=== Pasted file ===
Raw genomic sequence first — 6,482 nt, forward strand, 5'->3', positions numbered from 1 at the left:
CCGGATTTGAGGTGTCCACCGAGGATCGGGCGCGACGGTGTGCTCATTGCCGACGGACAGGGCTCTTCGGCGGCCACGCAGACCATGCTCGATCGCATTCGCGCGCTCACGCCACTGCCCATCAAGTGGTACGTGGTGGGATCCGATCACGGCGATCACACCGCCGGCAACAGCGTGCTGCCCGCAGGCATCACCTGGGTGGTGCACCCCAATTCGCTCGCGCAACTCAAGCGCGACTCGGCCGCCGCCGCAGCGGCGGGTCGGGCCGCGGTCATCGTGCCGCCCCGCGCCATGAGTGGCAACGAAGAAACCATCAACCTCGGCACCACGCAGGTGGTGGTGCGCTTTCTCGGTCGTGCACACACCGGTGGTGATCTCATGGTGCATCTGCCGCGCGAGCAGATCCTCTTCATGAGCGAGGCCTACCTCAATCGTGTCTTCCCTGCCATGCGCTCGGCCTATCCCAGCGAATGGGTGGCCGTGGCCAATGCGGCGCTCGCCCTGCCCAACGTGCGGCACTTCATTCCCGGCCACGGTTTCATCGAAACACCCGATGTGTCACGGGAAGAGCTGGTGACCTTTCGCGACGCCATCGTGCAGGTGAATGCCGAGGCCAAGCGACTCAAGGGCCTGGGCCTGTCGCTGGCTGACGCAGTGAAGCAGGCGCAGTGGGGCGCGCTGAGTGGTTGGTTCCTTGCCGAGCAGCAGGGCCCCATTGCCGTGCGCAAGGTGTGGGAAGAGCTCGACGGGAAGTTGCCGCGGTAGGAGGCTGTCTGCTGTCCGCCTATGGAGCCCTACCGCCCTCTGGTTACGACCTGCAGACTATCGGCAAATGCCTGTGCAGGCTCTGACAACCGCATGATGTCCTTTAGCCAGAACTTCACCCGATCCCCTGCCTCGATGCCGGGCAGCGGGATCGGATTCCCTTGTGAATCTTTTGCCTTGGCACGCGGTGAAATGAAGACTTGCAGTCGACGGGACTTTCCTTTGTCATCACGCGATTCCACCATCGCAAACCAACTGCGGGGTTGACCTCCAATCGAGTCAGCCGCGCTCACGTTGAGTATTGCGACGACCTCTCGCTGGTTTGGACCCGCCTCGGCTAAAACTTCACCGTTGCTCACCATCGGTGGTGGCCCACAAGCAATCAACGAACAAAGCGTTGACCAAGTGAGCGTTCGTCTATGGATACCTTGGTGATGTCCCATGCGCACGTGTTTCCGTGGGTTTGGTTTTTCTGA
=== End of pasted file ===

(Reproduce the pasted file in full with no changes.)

Raw genomic sequence first — 6,482 nt, forward strand, 5'->3', positions numbered from 1 at the left:
CCGGATTTGAGGTGTCCACCGAGGATCGGGCGCGACGGTGTGCTCATTGCCGACGGACAGGGCTCTTCGGCGGCCACGCAGACCATGCTCGATCGCATTCGCGCGCTCACGCCACTGCCCATCAAGTGGTACGTGGTGGGATCCGATCACGGCGATCACACCGCCGGCAACAGCGTGCTGCCCGCAGGCATCACCTGGGTGGTGCACCCCAATTCGCTCGCGCAACTCAAGCGCGACTCGGCCGCCGCCGCAGCGGCGGGTCGGGCCGCGGTCATCGTGCCGCCCCGCGCCATGAGTGGCAACGAAGAAACCATCAACCTCGGCACCACGCAGGTGGTGGTGCGCTTTCTCGGTCGTGCACACACCGGTGGTGATCTCATGGTGCATCTGCCGCGCGAGCAGATCCTCTTCATGAGCGAGGCCTACCTCAATCGTGTCTTCCCTGCCATGCGCTCGGCCTATCCCAGCGAATGGGTGGCCGTGGCCAATGCGGCGCTCGCCCTGCCCAACGTGCGGCACTTCATTCCCGGCCACGGTTTCATCGAAACACCCGATGTGTCACGGGAAGAGCTGGTGACCTTTCGCGACGCCATCGTGCAGGTGAATGCCGAGGCCAAGCGACTCAAGGGCCTGGGCCTGTCGCTGGCTGACGCAGTGAAGCAGGCGCAGTGGGGCGCGCTGAGTGGTTGGTTCCTTGCCGAGCAGCAGGGCCCCATTGCCGTGCGCAAGGTGTGGGAAGAGCTCGACGGGAAGTTGCCGCGGTAGGAGGCTGTCTGCTGTCCGCCTATGGAGCCCTACCGCCCTCTGGTTACGACCTGCAGACTATCGGCAAATGCCTGTGCAGGCTCTGACAACCGCATGATGTCCTTTAGCCAGAACTTCACCCGATCCCCTGCCTCGATGCCGGGCAGCGGGATCGGATTCCCTTGTGAATCTTTTGCCTTGGCACGCGGTGAAATGAAGACTTGCAGTCGACGGGACTTTCCTTTGTCATCACGCGATTCCACCATCGCAAACCAACTGCGGGGTTGACCTCCAATCGAGTCAGCCGCGCTCACGTTGAGTATTGCGACGACCTCTCGCTGGTTTGGACCCGCCTCGGCTAAAACTTCACCGTTGCTCACCATCGGTGGTGGCCCACAAGCAATCAACGAACAAAGCGTTGACCAAGTGAGCGTTCGTCTATGGATACCTTGGTGATGTCCCATGCGCACGTGTTTCCGTGGGTTTGGTTTTTCTGA